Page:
Archive for June, 2013

I Thought About How The Sea by Gwen Beatty

Jun 27 2013 Published by under Stories

During a lull in an extended mistake I met a man who never seemed to finish a cigarette. One morning I bummed him one and said, “Maybe you should finish something for once.”

In his hotel room he had a complimentary cup filled with vodka and spit and cigarette butts and he just kept putting more of each one in it. The night of the morning I bummed him a cigarette he started yelling and throwing shit and an empty bottle collided with a painting above my head.

It was a great big sailing ship, a real shitty piece of hotel art. A small, round burn from a stranger’s cigarette was mashed into a little painted seagull.

The yelling was exhausting. I thought about that real shitty piece of hotel art. His forearm trapped my neck and I wondered about the men on the ship and if they had families and if they had daughters. I thought about how the sea looked a bit rough and how the men were probably praying down there in the ship basement.

I thought about praying for a second.

I didn’t pray or anything.

Gwen Beatty is a barista, a sorority dropout, and she still lives with her parents. She can fold a dollar bill into a tiny hat. She hopes to die soon.

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The Outlaw by Desiree Wilkins

Jun 15 2013 Published by under Stories

The ball goes up. The ball comes down. The ball goes up. The ball comes down. This happens a million times before the bus gets here. I’m still waiting.

I like kool-aid but mom outlawed it. Mom’s funny. She always outlaws something but forgets before the end of the week and then we will have kool-aid again. Blue flavor and red flavor and lemon too. Ball goes up. Ball comes down.

I have on my favorite shirt. That’s what mom calls it. My favorite. She kisses my forehead in the mornings and leaves a smudge and I wipe it off with my face all scrunched but I don’t mind really as much as I pretend. She smells like apples. Apples in the morning. Cigarettes at night. Unless she’s outlawed them. Then she smells like gum and talks fast.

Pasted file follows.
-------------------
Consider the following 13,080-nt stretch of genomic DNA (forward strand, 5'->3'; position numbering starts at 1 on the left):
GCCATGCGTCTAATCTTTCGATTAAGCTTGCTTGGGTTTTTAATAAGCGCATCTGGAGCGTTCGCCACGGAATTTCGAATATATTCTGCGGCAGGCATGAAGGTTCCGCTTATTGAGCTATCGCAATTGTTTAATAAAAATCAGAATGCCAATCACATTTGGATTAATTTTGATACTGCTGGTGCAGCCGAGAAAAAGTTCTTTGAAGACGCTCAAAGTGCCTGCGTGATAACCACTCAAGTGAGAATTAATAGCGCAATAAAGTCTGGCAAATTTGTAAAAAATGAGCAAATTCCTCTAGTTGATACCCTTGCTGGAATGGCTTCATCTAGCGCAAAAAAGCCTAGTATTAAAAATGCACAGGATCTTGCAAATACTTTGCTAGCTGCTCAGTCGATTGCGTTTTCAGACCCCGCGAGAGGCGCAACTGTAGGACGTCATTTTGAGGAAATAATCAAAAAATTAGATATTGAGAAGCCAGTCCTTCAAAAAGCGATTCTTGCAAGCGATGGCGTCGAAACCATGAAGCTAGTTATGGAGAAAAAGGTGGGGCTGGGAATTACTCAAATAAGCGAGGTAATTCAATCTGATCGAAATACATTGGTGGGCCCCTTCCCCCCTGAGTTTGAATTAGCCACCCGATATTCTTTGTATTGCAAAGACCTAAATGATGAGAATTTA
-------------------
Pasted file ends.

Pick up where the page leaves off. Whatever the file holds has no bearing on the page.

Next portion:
Mornings are the worst. Except Saturdays. Like sometimes? I wake up? And I start to get ready for school? And mom hasn’t gotten up? And then I remember that it’s Saturday. And that is the best, it really is!

The bus picks me up in the morning. Mom drops me at the corner to catch it then zips to work, which she wishes she could outlaw. But they give her money and money doesn’t grow on trees or fall from the sky. The ball goes up. The ball comes down.

I’m either early or just missed it because nobody else is here. Mommy says okay kiddo, I can’t wait, out you go, love you. It’ll be Christmas soon. I don’t know when but I see wrapping paper in store windows. I think what I really want is a baby brother.

Nobody’s here yet or everybody’s gone. I will sit on the bus with Mike. Mom says he’ll be here, don’t worry. My mom and Mike’s mom, they are best friends. Best friends like me and Mike. Mom says nuh-uh, you are my best friend. I scrunch my face and say yuck but I don’t really mind. I worry if I do get my Christmas present the baby will be her best friend but I don’t know. She likes me a lot. She won’t forget me. We can all be friends but I’ll be her best friend. Ball goes up. Ball comes down.

A car, a big car. Mom outlawed big cars but here comes one. The car stops. A pretty lady shouts. Me? You’re here for me? Mommy sent you to bring me back home? She says her name and I don’t remember it but I don’t even know the name of Mike’s mom. Those are grown up names. I’ll know them when I grow up. Right now I have to go with the pretty lady. She says mommy says.

I’m little and the car is big and my stomach hurts because mommy outlawed these cars and she hasn’t forgotten. The pretty lady pulls the seatbelt over me and drives. We are going fast. We pass a light, we pass a light. We pass the light that is my light, our light, mom’s and mine. I tell the pretty lady and she smiles and tells me that’s okay, we’re gonna miss a lot of lights.

Desiree Wilkins is the mother of Sam. She is married and works full-time and has been writing forever, whenever she gets a chance.

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